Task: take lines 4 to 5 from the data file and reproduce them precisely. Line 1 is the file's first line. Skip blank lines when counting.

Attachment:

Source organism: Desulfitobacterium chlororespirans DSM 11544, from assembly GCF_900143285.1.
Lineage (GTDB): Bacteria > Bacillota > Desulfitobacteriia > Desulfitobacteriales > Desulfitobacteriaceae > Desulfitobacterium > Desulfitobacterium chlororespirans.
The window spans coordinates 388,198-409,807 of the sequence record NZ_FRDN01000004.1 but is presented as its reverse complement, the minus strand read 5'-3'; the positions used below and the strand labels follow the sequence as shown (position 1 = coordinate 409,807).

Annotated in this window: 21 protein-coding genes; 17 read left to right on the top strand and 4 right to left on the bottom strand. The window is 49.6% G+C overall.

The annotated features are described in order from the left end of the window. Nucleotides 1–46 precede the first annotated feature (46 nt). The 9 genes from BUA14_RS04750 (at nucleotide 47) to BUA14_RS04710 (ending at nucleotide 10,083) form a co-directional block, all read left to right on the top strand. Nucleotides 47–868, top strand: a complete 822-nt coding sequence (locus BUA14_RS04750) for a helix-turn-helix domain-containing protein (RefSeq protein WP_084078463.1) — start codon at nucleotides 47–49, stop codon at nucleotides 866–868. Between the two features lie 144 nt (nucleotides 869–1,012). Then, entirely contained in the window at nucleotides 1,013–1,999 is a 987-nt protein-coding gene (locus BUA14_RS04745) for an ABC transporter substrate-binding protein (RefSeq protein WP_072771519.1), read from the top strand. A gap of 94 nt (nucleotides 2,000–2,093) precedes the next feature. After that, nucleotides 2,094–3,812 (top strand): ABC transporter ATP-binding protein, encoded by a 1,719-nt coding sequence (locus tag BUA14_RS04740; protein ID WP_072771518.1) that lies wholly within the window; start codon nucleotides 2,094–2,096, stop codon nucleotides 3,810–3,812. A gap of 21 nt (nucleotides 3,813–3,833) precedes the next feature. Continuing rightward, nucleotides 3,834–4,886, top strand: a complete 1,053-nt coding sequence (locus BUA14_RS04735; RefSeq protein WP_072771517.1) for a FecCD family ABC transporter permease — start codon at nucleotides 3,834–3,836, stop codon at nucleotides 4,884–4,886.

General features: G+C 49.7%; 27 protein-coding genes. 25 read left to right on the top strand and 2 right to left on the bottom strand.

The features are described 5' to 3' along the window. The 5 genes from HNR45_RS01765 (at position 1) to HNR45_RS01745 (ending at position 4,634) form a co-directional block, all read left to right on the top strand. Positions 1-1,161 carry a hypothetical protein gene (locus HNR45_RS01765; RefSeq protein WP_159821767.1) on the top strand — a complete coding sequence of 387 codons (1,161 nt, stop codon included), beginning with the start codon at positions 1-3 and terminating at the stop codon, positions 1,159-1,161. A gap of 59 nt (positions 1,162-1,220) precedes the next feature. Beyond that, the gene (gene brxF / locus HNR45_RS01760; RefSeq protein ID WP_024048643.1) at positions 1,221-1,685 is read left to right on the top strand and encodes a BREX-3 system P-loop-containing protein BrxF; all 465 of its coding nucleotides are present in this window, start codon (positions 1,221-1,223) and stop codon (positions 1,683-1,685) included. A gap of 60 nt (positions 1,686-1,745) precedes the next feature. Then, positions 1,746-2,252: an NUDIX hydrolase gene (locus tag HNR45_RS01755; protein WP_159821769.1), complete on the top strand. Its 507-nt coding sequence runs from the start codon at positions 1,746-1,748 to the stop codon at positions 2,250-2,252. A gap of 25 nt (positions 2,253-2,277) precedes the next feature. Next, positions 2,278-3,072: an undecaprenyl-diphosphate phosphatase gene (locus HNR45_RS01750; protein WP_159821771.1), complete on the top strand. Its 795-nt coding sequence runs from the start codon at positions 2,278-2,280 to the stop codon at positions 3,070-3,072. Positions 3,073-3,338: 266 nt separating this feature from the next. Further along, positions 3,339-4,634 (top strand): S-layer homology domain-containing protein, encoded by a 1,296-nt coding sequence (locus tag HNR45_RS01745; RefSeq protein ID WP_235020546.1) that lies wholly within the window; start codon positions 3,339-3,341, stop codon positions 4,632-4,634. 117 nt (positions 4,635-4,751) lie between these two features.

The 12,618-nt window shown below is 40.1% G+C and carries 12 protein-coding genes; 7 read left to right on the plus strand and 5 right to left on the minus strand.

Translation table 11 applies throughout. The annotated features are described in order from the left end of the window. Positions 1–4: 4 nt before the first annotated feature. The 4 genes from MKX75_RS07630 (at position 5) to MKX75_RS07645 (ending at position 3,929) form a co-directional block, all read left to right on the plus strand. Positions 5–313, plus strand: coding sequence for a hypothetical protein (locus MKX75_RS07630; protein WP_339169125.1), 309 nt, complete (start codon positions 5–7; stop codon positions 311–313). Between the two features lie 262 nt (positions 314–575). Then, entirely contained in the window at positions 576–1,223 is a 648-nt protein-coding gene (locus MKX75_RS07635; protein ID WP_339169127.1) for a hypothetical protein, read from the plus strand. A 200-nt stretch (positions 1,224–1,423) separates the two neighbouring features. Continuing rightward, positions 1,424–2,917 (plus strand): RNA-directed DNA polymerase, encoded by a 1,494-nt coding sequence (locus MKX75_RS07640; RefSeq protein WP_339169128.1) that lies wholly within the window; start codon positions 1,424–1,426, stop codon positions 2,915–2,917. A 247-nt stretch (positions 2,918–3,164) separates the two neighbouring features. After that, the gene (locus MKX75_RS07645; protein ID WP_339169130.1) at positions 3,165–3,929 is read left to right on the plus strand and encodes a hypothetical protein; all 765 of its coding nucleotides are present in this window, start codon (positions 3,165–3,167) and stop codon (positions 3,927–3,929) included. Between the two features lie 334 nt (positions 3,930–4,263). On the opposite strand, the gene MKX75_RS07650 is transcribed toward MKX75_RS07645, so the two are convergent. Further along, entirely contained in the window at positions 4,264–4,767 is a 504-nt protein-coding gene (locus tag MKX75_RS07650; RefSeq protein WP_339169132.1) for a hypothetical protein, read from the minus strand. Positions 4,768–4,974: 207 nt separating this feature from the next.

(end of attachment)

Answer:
Annotated in this window: 21 protein-coding genes; 17 read left to right on the top strand and 4 right to left on the bottom strand. The window is 49.6% G+C overall.

The annotated features are described in order from the left end of the window. Nucleotides 1–46 precede the first annotated feature (46 nt). The 9 genes from BUA14_RS04750 (at nucleotide 47) to BUA14_RS04710 (ending at nucleotide 10,083) form a co-directional block, all read left to right on the top strand. Nucleotides 47–868, top strand: a complete 822-nt coding sequence (locus BUA14_RS04750) for a helix-turn-helix domain-containing protein (RefSeq protein WP_084078463.1) — start codon at nucleotides 47–49, stop codon at nucleotides 866–868. Between the two features lie 144 nt (nucleotides 869–1,012). Then, entirely contained in the window at nucleotides 1,013–1,999 is a 987-nt protein-coding gene (locus BUA14_RS04745) for an ABC transporter substrate-binding protein (RefSeq protein WP_072771519.1), read from the top strand. A gap of 94 nt (nucleotides 2,000–2,093) precedes the next feature. After that, nucleotides 2,094–3,812 (top strand): ABC transporter ATP-binding protein, encoded by a 1,719-nt coding sequence (locus tag BUA14_RS04740; protein ID WP_072771518.1) that lies wholly within the window; start codon nucleotides 2,094–2,096, stop codon nucleotides 3,810–3,812. A gap of 21 nt (nucleotides 3,813–3,833) precedes the next feature. Continuing rightward, nucleotides 3,834–4,886, top strand: a complete 1,053-nt coding sequence (locus BUA14_RS04735; RefSeq protein WP_072771517.1) for a FecCD family ABC transporter permease — start codon at nucleotides 3,834–3,836, stop codon at nucleotides 4,884–4,886.